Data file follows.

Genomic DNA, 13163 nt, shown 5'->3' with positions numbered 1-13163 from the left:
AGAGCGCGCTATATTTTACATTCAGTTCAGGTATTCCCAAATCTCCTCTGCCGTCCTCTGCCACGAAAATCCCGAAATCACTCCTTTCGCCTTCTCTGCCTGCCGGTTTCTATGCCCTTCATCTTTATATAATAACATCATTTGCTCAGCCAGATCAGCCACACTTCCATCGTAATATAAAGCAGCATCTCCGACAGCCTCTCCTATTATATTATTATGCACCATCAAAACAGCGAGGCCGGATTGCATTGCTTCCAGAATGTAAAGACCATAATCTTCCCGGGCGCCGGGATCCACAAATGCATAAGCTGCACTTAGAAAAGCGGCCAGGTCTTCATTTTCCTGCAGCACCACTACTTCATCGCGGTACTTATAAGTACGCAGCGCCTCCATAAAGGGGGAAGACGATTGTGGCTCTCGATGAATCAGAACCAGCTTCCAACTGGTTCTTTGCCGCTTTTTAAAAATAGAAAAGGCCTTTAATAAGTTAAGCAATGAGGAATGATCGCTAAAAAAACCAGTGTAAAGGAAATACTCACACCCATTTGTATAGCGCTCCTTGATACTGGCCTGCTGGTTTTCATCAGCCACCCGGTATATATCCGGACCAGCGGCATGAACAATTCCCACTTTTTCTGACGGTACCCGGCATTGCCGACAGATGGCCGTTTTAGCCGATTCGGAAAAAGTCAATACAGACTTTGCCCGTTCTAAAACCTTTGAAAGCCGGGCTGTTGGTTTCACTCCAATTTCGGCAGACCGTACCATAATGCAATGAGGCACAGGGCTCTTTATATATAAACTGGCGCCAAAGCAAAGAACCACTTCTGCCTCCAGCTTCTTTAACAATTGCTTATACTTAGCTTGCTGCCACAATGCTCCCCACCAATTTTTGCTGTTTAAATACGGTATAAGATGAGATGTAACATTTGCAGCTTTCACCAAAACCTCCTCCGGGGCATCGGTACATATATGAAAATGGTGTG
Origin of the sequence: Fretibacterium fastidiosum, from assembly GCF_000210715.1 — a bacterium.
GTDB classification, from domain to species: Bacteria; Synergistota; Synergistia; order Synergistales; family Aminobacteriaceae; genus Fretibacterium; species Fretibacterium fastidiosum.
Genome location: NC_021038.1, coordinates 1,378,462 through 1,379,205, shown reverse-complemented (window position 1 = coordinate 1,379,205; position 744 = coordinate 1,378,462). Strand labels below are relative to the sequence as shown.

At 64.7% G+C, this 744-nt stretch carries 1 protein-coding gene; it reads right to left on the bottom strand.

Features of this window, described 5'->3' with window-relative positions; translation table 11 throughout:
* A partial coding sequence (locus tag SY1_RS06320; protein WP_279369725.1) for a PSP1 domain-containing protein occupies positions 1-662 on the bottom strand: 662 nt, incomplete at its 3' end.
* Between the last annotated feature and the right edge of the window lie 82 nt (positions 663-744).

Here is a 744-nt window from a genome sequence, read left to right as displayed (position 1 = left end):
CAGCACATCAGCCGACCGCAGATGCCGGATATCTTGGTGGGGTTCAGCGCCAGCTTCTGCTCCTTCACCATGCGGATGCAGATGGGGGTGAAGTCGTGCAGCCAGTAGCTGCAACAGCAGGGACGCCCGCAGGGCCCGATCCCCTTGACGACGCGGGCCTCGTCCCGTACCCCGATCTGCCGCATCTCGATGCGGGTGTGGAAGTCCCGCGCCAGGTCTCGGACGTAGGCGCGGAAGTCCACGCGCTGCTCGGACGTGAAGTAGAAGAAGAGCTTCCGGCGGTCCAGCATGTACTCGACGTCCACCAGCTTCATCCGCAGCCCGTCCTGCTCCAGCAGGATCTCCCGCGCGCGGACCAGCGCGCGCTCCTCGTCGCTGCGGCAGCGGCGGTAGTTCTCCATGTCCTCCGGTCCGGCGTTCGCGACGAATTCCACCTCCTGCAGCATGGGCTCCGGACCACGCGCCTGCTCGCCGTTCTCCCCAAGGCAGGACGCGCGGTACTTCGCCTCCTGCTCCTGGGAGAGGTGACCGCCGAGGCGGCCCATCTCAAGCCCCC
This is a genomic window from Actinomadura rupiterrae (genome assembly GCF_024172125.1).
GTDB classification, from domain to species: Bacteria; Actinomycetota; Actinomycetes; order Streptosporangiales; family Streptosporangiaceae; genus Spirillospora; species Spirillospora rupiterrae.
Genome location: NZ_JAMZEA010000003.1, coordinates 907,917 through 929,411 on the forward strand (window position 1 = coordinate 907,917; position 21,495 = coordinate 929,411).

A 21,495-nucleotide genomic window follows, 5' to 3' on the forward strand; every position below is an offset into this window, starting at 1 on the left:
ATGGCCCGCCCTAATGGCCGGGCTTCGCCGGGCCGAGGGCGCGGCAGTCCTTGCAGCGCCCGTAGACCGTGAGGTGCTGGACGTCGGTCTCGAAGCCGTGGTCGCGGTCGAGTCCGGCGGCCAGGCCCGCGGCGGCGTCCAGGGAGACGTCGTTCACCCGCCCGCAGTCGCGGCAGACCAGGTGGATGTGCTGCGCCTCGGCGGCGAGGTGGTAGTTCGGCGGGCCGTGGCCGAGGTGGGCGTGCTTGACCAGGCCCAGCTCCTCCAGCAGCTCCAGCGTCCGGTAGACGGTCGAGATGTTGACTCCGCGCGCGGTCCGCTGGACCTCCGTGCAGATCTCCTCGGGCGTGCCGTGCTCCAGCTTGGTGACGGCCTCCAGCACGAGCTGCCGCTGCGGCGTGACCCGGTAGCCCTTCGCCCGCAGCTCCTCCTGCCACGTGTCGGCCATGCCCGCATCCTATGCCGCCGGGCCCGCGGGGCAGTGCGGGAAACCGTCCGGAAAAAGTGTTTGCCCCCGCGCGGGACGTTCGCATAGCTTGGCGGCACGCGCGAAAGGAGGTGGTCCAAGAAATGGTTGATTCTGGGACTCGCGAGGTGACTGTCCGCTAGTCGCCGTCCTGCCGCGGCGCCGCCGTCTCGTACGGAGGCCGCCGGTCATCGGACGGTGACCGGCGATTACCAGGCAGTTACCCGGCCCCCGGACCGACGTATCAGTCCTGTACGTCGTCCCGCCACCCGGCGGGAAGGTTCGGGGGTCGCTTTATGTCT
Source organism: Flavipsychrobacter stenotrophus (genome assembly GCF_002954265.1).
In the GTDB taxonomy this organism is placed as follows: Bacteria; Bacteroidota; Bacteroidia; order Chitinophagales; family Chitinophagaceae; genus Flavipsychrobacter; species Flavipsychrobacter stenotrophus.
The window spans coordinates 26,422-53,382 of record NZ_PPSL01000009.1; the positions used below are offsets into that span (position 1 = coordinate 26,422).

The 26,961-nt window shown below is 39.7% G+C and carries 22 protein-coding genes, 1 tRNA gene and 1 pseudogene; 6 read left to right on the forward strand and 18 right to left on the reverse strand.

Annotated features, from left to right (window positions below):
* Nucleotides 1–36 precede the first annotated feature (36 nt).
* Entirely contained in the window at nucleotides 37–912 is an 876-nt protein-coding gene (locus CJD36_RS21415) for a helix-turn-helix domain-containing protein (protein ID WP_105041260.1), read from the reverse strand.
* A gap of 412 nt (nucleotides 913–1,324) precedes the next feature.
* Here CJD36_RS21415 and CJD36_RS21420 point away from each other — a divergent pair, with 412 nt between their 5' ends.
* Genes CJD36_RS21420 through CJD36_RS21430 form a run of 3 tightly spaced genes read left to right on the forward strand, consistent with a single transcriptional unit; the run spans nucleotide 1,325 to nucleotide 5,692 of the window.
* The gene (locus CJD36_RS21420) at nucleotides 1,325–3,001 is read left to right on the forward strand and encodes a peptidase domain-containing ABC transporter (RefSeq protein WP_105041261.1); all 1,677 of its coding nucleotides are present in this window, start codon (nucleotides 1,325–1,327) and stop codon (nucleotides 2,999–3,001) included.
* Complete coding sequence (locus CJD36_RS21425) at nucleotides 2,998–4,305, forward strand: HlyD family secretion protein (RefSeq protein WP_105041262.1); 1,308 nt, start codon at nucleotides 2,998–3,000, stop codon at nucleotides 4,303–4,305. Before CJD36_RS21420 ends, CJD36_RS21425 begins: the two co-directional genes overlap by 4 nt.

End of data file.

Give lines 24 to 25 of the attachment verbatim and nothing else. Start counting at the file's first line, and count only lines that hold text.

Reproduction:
* A gap of 412 nt (nucleotides 913–1,324) precedes the next feature.
* Here CJD36_RS21415 and CJD36_RS21420 point away from each other — a divergent pair, with 412 nt between their 5' ends.